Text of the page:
Arts

Rising: Tor Miller

While walking her dog through a quiet street in Notting Hill, Julie definitely wasn't expecting the impromptu performance she got, when she stopped and wondered why cameras were following a young man, dressed in black.

We caught up with singer- songwriter Tor Miller during his recent stay in London and decided to take a stroll through Notting Hill, talking album writing, best and worst moments on stage and an inability to write happy songs. 

He grew up on a farm in New Jersey, before moving to New York City in his early teenage years. The prep for his career started even earlier than that, with his parents encouraging him to perform in their living room for friends and family at almost toddler age. 

Once living in the city, he began touring cafes and bars, playing on every piano he could find. He also saw a lot on and off-stage, not all good.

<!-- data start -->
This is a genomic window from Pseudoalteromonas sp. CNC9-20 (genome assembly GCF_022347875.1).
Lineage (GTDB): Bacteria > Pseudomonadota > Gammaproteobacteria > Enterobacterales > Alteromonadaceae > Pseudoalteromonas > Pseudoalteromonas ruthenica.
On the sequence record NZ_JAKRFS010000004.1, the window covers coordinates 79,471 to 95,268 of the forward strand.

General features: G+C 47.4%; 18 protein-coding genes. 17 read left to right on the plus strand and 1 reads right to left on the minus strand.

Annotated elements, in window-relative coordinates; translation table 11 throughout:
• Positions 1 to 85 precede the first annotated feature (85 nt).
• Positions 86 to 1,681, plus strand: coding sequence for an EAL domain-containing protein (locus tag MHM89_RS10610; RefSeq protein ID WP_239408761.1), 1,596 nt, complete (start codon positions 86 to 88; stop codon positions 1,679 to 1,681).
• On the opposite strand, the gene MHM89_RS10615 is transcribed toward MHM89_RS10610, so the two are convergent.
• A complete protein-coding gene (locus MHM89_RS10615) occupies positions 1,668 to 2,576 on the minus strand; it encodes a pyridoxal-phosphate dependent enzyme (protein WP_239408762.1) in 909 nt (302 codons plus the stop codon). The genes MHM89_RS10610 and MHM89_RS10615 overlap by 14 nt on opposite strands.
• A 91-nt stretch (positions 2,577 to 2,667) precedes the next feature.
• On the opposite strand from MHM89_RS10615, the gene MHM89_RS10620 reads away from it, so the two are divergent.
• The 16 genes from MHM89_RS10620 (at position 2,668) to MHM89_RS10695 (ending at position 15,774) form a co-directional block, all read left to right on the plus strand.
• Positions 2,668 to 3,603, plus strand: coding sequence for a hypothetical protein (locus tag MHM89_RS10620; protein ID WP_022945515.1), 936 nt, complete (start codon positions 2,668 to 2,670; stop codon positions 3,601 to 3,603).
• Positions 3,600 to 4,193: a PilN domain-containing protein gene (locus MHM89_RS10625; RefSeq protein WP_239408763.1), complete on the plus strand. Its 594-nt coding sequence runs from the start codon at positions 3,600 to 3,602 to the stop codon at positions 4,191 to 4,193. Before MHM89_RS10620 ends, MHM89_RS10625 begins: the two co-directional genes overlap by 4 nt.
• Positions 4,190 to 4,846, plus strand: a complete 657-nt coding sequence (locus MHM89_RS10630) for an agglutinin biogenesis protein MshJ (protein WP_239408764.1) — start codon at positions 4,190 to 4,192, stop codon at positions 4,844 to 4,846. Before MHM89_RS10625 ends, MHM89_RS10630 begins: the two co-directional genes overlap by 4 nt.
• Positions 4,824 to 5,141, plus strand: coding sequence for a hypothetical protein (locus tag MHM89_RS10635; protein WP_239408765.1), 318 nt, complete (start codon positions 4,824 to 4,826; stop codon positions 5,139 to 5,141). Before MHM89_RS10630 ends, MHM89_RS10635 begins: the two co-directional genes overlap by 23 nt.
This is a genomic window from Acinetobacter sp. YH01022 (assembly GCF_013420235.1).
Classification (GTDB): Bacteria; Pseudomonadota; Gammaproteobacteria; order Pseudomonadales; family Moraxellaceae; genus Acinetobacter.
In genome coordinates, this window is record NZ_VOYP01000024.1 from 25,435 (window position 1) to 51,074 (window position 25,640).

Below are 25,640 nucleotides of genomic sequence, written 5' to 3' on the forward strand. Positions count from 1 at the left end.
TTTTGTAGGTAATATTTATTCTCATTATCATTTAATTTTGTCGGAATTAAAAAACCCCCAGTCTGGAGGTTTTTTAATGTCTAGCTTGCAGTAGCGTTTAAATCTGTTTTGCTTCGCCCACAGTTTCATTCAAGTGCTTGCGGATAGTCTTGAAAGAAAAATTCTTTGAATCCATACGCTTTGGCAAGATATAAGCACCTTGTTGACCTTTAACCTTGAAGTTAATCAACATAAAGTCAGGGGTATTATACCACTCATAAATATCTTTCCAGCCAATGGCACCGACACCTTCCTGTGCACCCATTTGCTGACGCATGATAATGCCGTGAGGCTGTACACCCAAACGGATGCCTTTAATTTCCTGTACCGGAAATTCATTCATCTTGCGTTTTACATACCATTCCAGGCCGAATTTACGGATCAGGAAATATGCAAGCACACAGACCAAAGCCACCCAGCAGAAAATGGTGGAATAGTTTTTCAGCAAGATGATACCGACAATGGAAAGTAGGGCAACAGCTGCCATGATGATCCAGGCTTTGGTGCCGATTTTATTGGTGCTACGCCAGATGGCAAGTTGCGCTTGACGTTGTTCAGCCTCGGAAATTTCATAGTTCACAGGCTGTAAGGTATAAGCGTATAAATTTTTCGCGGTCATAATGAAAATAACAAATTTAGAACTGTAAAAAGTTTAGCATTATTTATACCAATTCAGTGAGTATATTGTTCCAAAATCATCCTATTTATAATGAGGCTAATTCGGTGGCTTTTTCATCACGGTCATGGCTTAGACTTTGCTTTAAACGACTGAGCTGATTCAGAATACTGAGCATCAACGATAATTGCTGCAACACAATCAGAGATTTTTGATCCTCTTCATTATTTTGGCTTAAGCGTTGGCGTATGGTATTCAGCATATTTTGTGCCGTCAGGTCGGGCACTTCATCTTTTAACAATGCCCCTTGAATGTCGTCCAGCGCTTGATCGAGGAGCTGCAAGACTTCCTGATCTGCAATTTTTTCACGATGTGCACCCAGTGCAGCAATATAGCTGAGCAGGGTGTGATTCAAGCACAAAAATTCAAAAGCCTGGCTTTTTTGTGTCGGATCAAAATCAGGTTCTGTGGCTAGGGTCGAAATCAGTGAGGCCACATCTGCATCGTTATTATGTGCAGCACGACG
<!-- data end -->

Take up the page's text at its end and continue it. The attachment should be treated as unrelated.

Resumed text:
Drawing musical influences from the likes of Jeff Buckley and Otis Redding, he unintentionally became part of a movement within the business, that sees young singers go back to basics, vocals, pianos and great writing: Sam Smith, Hozier, James Bay, just to name a few.

Tor divides his time between writing in London and living in New York, and he quickly realised that 'it's easier to write about New York from a distance'; the city is often the main focus in most of his songs. 

Opportunities to see the NYC export live in the UK are far and few in between, with only a couple coming up over the summer. He will be playing Brighton's Great Escape Festival mid May, and London welcomes him back on May 27th at Birthdays. 

 

 

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